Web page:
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What has happened to the 4-4-2 formation?

Thursday 19th January 2017
When I first started watching football at a young age I was intrigued by the game, as we all were when we were young. Always asking questions to learn more about the game we grew up to love.

One thing that most of us will know is how much football has evolved over the years. With big money coming into the game and wealthy businessmen snapping up clubs in gigantic deals. Foreign players being bought from abroad giving more dynamics to the game.

One thing that still sticks in my mind is most if not all clubs were playing the 4-4-2 formation . It was the norm to see two strikers up top giving them a chance to play off of each other easily in front of the goal. All the big clubs played like it and it was a very successful formation. (as shown in the Mike Bassett movie, excuse the language!)
From my era and the time I was growing up, two partnerships for me really stuck out. First of all Thierry Henry and Dennis Bergkamp for Arsenal. The chemistry between two strikers playing on another level, not just scoring goals but fancy passes and the great ease they made it look. With their great contributions, they won a couple FA Cup's and even the Premier League title.
Another great duo was that of Dwight Yorke and Andy Cole. Alex Ferguson who was in charge at Manchester United snapped up Dwight Yorke from Aston Villa in the season of 98'. Instantly there was a click from the get-go between Yorke and Cole. A partnership that seemed so perfect and as a football fan from the mutual point of view it was amazing to watch. They even went on to win the treble.

Both these partnerships were played in a 4-4-2 formation but don't get me wrong they couldn't have done it without team-mates that were also world class. These are the memories most of us have and the 4-4-2 formation sticks to mind as it was such a solid choice and it was used by everybody.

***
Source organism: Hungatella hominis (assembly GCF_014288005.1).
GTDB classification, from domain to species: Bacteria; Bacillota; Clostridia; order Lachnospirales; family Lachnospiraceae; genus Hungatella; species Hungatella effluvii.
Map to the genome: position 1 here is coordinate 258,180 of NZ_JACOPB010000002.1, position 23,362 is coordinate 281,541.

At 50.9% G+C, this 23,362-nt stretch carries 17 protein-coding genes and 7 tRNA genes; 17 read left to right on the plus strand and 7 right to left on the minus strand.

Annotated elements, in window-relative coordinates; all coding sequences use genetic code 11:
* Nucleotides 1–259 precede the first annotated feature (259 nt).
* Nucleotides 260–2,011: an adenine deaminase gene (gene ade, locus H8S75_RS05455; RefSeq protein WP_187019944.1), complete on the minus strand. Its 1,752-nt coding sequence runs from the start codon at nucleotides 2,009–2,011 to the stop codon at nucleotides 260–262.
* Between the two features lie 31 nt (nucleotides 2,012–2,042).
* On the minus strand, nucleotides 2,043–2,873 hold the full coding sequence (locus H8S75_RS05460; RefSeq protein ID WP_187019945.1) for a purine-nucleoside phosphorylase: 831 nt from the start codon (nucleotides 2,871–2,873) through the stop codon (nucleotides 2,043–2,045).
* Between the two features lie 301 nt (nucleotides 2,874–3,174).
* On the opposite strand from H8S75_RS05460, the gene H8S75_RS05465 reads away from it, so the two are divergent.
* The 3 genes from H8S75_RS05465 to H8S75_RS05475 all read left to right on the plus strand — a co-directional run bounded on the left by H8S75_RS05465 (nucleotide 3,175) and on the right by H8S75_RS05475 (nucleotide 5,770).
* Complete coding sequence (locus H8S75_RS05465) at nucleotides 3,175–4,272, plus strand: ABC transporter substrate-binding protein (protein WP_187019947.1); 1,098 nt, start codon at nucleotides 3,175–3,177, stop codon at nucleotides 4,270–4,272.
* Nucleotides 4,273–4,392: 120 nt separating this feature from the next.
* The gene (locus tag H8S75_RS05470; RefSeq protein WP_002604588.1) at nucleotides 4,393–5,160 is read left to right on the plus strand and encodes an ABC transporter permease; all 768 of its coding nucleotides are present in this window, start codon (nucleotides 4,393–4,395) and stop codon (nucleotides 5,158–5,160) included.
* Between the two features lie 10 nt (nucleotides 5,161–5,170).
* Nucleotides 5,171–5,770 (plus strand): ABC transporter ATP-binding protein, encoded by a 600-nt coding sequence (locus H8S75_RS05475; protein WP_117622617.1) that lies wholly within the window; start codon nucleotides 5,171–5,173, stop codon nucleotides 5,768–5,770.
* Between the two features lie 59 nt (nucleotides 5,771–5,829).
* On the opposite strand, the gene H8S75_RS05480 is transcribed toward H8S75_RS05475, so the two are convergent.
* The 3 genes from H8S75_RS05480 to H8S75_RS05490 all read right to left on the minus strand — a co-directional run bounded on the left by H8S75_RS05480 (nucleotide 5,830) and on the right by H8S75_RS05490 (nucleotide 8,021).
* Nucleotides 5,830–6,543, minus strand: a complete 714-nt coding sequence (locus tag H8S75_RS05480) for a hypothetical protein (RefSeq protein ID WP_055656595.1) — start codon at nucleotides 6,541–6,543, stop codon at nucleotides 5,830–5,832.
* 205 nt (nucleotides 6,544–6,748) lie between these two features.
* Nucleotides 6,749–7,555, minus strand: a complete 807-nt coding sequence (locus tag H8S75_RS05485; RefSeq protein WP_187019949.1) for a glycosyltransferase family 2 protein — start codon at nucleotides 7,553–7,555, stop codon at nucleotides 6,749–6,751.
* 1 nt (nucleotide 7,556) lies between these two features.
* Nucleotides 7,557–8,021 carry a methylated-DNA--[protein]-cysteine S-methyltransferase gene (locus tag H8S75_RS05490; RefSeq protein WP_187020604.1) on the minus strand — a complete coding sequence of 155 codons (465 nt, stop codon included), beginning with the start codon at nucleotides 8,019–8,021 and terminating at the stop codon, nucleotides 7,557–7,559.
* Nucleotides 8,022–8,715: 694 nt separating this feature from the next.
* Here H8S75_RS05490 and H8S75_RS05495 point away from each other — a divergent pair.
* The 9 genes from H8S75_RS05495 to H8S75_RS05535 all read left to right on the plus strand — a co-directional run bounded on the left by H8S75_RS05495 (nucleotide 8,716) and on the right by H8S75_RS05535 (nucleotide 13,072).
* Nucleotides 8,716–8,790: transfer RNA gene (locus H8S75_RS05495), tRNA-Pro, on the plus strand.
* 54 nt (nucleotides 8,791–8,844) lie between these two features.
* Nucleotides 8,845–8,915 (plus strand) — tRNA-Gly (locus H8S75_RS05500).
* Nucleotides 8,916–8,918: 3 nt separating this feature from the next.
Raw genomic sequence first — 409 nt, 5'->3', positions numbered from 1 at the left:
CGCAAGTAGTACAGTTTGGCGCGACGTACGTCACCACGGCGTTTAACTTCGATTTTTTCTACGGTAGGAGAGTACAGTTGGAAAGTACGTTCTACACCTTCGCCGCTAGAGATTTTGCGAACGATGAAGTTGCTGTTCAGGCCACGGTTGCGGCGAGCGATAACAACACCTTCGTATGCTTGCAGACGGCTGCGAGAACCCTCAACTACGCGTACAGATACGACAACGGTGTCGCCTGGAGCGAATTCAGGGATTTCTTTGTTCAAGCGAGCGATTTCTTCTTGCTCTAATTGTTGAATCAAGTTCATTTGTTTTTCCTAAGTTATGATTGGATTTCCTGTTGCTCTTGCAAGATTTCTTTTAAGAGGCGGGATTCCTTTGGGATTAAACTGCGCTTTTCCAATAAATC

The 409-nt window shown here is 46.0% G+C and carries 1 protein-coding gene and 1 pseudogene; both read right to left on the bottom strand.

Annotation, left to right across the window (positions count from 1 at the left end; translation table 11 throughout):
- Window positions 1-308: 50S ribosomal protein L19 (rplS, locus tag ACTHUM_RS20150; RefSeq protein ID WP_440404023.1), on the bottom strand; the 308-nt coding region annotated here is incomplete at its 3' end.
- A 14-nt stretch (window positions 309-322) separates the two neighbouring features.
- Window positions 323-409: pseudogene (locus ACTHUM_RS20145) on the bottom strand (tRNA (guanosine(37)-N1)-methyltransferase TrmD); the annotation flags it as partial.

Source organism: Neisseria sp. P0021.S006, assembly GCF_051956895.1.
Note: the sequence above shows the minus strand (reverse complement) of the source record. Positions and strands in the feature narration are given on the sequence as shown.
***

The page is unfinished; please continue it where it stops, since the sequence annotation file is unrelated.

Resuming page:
So what has actually happened to the 4-4-2? Coaching these days take a different approach than 20 years ago. Most managers examine an opposition before the fixture and stick with a formation. It is very rare these days to see 4-4-2 used.

Some managers will opt for the 4-5-1 with a holding midfield and lone forward up top. Others may use the 4-3-3 formation with a striker and two wingers. Even some managers like to use 3-5-2 these days. OK, they have the two strikers upfront but having one less defender and one more midfielder than the 4-4-2 does change the play drastically.

With more coaches than ever and more money being pumped into the future of the game there are more ways to approach a game than ever before. More time gets put into analysis and there are more dynamics for coaches to teach players.

Personally, I don't think it's a bad thing at all that the game is evolving but I do miss the old 4-4-2. It is a game that will always be adapting but we will still love to watch it. So, in 20 years what could we see as the regular formation?
Jamie Kynaston

For my sins, I'm a season ticket holder at Stoke City, I have been proud to watch them for over 20 years. I follow most of the UK leagues and the major European ones too, and I've been told that I talk way too much about football.


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